Christianity Today has posted an article entitled Reasonable Cause: Southern Baptist Debate the Role of the Message in Hiring and Firing. The article, written by Collin Hansen, considers the effects of the Garner Motion, passed by the the Southern Baptist Convention in San Antonio.

The article quotes SBC President Frank Page as saying,

"By and large, the messengers were saying, 'Let's be careful not to become too narrow, too legalistic."

The article continues with this very interesting section:

Richard Land disagrees (with Dr. Page). As president of the Ethics and Religious Liberty Commission, Land said he still plans to hire and fire for reasons outside the BFM, offering divorce and alcoholism as examples. Other interpretations of the motion are merely the false bluster of bloggers, Land said. Commonly credited last year with electing Page as president, prominent SBC bloggers such as Wade Burleson failed this year to elect their candidate for first vice president, David Rogers.

"The bloggers are desperate for a win, because their candidate for first vice president got slam-dunk stomped," Land said. "They are desperate to spin this motion."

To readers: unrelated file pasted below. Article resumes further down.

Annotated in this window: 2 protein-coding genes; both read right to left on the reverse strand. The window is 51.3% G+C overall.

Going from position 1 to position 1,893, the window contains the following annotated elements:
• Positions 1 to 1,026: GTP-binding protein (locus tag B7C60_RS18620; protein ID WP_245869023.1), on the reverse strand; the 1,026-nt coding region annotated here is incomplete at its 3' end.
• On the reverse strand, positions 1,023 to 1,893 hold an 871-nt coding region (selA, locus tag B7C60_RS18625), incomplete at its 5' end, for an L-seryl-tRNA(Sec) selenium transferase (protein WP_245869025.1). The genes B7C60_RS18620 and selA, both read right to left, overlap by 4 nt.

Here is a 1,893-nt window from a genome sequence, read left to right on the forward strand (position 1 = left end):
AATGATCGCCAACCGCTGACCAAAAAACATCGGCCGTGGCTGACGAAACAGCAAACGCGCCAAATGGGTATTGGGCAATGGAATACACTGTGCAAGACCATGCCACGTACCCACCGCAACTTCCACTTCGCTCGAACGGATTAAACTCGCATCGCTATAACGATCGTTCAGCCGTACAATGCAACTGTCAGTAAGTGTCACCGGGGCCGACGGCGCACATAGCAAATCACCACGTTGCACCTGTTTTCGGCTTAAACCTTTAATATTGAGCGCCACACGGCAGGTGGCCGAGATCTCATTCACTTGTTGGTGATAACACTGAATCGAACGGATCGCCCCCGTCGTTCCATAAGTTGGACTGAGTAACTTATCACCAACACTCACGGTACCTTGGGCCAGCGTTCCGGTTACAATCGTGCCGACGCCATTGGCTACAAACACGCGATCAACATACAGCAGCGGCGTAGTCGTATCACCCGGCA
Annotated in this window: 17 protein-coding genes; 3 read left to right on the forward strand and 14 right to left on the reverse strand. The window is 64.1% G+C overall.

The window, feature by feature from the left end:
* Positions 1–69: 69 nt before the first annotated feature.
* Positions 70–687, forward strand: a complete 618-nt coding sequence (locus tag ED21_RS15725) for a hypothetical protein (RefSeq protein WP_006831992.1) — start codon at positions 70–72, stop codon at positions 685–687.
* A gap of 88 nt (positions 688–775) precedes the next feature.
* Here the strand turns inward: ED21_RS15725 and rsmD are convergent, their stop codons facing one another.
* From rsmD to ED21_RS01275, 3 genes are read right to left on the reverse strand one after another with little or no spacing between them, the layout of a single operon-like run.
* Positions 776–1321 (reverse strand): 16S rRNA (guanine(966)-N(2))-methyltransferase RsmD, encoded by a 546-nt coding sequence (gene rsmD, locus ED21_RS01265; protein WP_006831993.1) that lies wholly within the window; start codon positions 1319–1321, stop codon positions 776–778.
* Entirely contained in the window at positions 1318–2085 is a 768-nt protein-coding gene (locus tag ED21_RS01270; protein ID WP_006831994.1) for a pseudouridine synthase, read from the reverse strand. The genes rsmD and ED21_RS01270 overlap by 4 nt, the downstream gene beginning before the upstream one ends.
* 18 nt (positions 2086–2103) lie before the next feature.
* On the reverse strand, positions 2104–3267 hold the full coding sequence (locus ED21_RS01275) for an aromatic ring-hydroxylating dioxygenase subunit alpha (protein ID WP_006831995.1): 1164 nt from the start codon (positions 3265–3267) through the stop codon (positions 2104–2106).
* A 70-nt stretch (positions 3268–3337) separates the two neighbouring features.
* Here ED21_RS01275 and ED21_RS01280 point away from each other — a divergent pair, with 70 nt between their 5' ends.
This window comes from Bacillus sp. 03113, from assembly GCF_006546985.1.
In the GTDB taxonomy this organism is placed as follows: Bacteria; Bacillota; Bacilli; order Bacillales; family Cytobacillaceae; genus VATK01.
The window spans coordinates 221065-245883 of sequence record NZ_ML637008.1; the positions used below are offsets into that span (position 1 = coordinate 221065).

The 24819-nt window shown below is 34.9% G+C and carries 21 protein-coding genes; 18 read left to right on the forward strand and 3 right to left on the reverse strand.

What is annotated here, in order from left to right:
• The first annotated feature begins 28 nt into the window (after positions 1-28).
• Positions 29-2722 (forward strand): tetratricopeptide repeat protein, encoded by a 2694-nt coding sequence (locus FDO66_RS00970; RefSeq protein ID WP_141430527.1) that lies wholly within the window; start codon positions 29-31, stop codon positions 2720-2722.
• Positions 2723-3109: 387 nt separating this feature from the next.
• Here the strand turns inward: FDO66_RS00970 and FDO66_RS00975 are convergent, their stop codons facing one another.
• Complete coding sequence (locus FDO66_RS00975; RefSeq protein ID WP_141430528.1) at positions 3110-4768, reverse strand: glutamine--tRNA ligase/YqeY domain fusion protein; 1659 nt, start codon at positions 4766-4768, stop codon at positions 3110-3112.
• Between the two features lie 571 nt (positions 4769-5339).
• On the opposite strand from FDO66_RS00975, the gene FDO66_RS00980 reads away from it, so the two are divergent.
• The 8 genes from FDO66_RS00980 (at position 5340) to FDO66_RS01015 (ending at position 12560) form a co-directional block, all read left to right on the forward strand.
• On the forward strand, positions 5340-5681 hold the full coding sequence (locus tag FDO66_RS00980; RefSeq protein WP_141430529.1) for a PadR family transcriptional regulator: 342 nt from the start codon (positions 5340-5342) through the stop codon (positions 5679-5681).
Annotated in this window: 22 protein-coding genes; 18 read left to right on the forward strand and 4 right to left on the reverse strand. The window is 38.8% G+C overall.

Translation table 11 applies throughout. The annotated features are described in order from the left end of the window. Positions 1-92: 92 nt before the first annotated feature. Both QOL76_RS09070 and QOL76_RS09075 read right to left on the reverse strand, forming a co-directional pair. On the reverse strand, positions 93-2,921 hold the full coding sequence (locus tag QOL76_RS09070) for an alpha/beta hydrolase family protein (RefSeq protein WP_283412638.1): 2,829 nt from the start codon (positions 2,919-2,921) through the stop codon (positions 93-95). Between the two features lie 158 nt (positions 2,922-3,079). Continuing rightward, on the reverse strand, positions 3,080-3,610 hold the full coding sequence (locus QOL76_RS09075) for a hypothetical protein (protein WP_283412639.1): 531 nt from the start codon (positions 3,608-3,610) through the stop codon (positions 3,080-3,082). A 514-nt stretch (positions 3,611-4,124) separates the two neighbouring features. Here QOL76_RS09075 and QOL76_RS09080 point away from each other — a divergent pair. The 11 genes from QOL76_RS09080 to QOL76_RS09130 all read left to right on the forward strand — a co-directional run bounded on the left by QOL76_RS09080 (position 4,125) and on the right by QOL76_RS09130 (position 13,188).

I find Dr. Land's remarks surprising. In my experience, those who go over the top in their adjectives are usually weak in their subjects. In other words, to accuse those with whom you disagree of 'false bluster' is a telltale sign that something is amiss in one's ability to articulate his or her position with strength.

For a balanced, fair, and insightful review of the Garner Motion, I invite you to read Dr. Boyd Luter's The Theological Capstone of the Conservative Resurgence. Dr. Luter's own personal blog is entitled Agree to Disagree Agreeably, and I am hopeful that his tribe in the SBC is increasing. Go check him out.

In His Grace,

Wade

The Gospel Song 'Take My Hand, Precious Lord'


Thomas Andrew Dorsey in 1991


Back in 1932, I was 32 years old and a fairly new husband. My wife, Nettie and I were living in a little apartment on Chicago's South-side. One hot August afternoon I had to go to St. Louis, where I was to be the featured soloist at a large revival meeting. I didn't want to go. Nettie was in the last month of pregnancy with our first child. But a lot of people were expecting me in St. Louis. I kissed Nettie good-bye, clattered downstairs to our Model A and, in a fresh Lake Michigan breeze, chugged out of Chicago on Route 66.